Horses are creatures with their minds specifically pre-programmed from the day they are born. Even when they are born into a domestic environment, their minds are programmed for a life in the wild.

The ‘flight’ characteristic of the horse is an instinctive one and therefore a totally natural reaction for the horse to anything at all that might ‘bother’ him. The things that ‘bother’ him might not make sense to us until we fully understand his psyche. The horse will panic if tied up or restrained when the flight instinct is triggered. When being taught to tie up, all horses need to be trained in a way that they consider the tie up as a security and not a restraint from flight. This is a skilful exercise that requires both time and understanding.

1. The horse requires a specific type of training that directly identifies with the way his mind is programmed.
2. In conjunction with this he requires leadership. When leadership is absent, he will adopt this role for himself and for what he believes is his self-preservation he will behave in a manner that he feels will keep him safe, but this usually involves actions and behaviours that are not acceptable for us as owners/riders.
3. The style of leadership that the horse requires cannot and must not involve force and can only be established by entering the door of his ‘wild’ mind and influencing that in a manner that causes him to trust us implicitly. As this is a lengthy and complex learning process, it is not possible to answer this further without actually working with both you and your horse and assisting both of you for a long – term solution.
4. Horses need to be systematically prepared for situations at shows.

I hope this gives you food for thought and encourages you to take the best course of action for your horse.

Thank you once again for your question,
Kind regards,


Dear Jane,

Please would you give me some advice. From what I understand you do not recommend the use of the flash / grackle nosebands that prevent the horse from opening his mouth or playing with the bit. I have a horse young horse that fiddles with the bit, messes and chews with it continually and my instructor has said that I must use a noseband to correct this or the horse will have this habit for life.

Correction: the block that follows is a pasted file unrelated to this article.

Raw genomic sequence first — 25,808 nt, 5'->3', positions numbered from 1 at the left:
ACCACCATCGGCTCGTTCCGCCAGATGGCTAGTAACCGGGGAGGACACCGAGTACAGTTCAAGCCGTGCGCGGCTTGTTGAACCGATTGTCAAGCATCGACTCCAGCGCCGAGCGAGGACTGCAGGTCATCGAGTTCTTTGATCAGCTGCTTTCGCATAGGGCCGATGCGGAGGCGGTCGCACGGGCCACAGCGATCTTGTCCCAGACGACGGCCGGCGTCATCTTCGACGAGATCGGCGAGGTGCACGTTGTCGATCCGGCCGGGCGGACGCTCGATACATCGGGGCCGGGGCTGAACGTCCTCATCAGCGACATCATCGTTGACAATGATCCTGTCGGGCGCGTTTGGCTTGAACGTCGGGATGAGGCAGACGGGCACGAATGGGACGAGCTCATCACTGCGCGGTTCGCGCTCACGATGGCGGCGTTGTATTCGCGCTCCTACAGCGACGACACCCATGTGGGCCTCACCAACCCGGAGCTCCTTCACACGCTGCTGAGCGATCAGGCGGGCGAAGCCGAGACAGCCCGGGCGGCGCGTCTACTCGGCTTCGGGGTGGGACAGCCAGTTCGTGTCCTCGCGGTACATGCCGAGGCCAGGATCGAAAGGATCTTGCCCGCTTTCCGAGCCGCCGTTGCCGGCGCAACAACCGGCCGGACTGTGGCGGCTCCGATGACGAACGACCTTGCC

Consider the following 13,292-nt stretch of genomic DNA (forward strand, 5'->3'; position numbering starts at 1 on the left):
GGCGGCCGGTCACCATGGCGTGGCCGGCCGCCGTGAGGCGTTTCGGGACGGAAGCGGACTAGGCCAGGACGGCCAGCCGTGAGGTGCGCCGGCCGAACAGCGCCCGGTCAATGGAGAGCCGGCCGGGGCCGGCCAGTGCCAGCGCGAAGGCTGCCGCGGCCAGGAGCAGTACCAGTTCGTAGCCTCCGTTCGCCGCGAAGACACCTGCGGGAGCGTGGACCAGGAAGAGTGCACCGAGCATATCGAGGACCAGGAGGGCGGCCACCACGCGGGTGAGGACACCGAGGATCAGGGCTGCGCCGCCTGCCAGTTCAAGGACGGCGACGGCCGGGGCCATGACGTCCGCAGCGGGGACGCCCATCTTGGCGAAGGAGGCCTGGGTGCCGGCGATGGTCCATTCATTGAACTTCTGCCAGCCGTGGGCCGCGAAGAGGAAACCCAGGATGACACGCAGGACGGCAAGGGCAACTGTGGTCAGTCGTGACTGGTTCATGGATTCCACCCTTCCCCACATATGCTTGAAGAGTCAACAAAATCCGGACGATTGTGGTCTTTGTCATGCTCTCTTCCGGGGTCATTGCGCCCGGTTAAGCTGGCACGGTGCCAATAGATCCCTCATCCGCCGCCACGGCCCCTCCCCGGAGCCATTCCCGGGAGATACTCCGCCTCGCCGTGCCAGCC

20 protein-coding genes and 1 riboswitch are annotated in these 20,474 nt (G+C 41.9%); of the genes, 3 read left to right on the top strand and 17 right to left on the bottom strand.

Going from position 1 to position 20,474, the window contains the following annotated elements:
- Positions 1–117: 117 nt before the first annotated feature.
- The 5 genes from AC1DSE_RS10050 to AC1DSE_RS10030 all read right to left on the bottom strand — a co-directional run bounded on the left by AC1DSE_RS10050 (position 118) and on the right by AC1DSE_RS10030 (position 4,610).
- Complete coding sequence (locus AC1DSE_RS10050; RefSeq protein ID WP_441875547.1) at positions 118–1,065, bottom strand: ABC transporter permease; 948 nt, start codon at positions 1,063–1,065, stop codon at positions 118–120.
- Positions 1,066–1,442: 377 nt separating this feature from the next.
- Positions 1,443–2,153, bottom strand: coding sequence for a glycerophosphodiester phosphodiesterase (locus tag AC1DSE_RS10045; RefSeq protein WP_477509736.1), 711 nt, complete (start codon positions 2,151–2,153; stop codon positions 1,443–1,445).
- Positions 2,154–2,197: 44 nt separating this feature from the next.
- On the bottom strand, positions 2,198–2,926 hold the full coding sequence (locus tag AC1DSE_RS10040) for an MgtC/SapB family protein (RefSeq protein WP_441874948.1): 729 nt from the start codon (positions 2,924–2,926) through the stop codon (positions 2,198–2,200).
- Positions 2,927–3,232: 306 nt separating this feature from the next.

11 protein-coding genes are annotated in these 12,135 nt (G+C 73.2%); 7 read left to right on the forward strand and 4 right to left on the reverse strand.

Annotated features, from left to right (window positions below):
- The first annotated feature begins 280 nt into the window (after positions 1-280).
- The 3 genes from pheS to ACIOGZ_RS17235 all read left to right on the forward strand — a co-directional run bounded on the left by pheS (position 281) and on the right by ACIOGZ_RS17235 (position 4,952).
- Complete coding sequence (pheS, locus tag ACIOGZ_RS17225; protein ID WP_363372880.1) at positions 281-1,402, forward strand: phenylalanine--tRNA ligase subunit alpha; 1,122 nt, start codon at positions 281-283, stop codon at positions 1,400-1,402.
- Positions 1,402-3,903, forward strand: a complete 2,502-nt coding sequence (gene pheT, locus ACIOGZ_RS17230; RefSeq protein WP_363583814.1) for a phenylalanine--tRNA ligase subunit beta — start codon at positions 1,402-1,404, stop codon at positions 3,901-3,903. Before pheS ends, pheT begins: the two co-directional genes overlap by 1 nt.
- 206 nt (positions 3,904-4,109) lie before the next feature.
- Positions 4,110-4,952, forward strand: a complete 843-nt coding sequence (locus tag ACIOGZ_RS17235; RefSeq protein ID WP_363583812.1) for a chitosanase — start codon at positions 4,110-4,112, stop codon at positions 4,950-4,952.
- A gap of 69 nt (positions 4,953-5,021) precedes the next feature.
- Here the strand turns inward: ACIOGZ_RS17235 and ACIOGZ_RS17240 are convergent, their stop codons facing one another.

From what I have been told, preventing problems seems to be a priority for you, so I hope you can tell me how can I deal with this?

Janis Holloway, Lancashire, U.K.


Dear Janis,

Thank you for your question which a very important one. You do not state what sort of bit you are using on your horse, but the only suitable bit to use on a young horse is a snaffle. The comments that follow are therefore with that in mind.

There are a number of aspects to be understood about the bitting of a young horse. First of all, as many classical riding masters will confirm, it is essential for the young horse to be able to play with the bit in his mouth in his early work. This playing, chewing and salivating, helps the young horse to soften to, accept and take the bit into the correct place in his mouth. The bit itself is rarely the reason for an ongoing problem of any opening of the mouth to avoid the bit, which is a different issue altogether.